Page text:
Plants and Animals
Sterna forsteri Forster's tern
Forster's terns are medium-sized terns (14 in./35.5 cm long) with slender bodies, long pointed wings and deeply forked tails. Their typical call is a low nasal "ky-yarr" and a harsh, nasal, buzzy "za-a-ap". Their 31-inch (78.7 cm) average wingspan distinguishes them from the Caspian tern whose wingspan averages 54 inches (137 cm). In the breeding season adults are snow white below and pale gray above with silvery white wing tips and a long deeply forked gray tail. They have an orange bill with a black tip, a black forehead, crown and nape, and orange legs and feet.
Status and Rank
US Status: No Status/Not Listed
State Status: T - Threatened (legally protected)
Global Rank: G5 - Secure
State Rank: S2 - Imperiled
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Information is summarized from MNFI's database of rare species and community occurrences. Data may not reflect true distribution since much of the state has not been thoroughly surveyed.
Forster's terns nest far from shore within marshes to avoid many predators. They may use muskrat lodges or floating rack as a base to support the nest.
Natural Community Types
For each species, lists of natural communities were derived from review of the nearly 6,500 element occurrences in the MNFI database, in addition to herbarium label data for some taxa. In most cases, at least one specimen record exists for each listed natural community. For certain taxa, especially poorly collected or extirpated species of prairie and savanna habitats, natural community lists were derived from inferences from collection sites and habitat preferences in immediately adjacent states (particularly Indiana and Illinois). Natural communities are not listed for those species documented only from altered or ruderal habitats in Michigan, especially for taxa that occur in a variety of habitats outside of the state.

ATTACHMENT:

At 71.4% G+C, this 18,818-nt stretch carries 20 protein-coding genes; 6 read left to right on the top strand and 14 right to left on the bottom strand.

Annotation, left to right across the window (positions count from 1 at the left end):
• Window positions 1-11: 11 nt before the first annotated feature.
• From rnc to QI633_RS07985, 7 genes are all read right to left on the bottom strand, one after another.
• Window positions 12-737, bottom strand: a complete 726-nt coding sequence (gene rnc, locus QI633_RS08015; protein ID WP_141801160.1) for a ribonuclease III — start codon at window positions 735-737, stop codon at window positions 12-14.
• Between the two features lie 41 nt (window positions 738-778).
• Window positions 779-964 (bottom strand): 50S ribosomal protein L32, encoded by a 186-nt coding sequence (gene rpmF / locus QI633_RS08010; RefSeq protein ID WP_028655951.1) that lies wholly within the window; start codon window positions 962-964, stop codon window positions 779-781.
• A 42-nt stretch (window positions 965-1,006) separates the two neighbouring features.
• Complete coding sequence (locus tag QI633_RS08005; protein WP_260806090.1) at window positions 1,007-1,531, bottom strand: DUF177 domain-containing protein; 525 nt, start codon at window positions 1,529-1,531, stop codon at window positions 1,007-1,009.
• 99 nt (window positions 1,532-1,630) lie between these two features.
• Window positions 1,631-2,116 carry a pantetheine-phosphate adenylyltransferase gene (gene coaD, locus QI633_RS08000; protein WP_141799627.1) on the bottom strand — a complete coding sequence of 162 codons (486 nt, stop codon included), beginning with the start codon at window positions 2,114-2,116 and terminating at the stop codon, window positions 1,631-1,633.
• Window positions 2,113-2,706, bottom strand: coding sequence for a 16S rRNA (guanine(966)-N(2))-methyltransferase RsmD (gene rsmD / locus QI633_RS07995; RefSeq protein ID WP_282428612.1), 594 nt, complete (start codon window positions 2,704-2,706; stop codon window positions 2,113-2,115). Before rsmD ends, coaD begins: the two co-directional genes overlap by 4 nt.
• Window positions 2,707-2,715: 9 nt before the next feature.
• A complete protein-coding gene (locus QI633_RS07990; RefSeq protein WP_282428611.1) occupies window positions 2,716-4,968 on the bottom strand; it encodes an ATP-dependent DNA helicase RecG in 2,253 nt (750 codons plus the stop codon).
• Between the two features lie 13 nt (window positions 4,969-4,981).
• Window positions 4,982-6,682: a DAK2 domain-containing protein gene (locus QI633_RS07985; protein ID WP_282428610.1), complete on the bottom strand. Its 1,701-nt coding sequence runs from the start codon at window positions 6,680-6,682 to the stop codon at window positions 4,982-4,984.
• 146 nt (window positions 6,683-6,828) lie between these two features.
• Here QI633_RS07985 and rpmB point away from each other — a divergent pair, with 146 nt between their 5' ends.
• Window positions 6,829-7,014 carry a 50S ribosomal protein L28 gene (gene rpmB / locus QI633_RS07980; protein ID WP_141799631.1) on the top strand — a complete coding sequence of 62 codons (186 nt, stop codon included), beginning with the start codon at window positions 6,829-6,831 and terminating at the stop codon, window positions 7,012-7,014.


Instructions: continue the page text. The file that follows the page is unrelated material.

Natural communities are not listed in order of frequency of occurrence, but are rather derived from the full set of natural communities, organized by Ecological Group. In many cases, the general habitat descriptions should provide greater clarity and direction to the surveyor. In future versions of the Rare Species Explorer, we hope to incorporate natural community fidelity ranks for each taxon.
The nesting and feeding habits of Forster's terns make them vulnerable to changing land and water uses, especially those due to development of industrial, residential and recreational resources. Remaining habitat is often small and fragmented as well as closer to shore, which leaves nests more vulnerable to wash out by early season storms and predation by many types of predators. Periodic cycles of high water in the Great Lakes further threaten breeding success by delaying the growth of cattails needed to adequately shelter the wrack mats from wind and waves. Recreational boating wakes have had a detrimental effect on the floating aquatic vegetation that Forster's terns use for nesting habitat so efforts should be made to ameliorate these effects. Furthermore, disturbance from the noise of close personal watercraft has also caused desertion of nests and the exposure death of newly hatched chicks therefore regulating boat numbers, boat speed and proximity of travel to the vegetation used by Forster's Tern colonies may also be required.
Migration from first week of April to fourth week of April
Nesting from third week of May to fourth week of June
Migration from first week of August to third week of October
Forster's terns may be surveyed like other colonial nesting waterbirds by foot, boat, or aircraft. Care should be taken to minimize disturbance to the nesting colony in order to avoid nesting failure due to abandonment and predation.
Survey Period: From first week of May to fourth week of July
Time of Day: Daytime
- Bibby, C.J., N.D. Burgess, and D.A. Hill. 1992. Bird Census Techniques. Academic Press, New York.
- Hyde, D. 2001. Special Animal Abstract for Sterna forsteri (Forster’s tern). Michigan Natural Features Inventory, Lansing, MI. 4pp.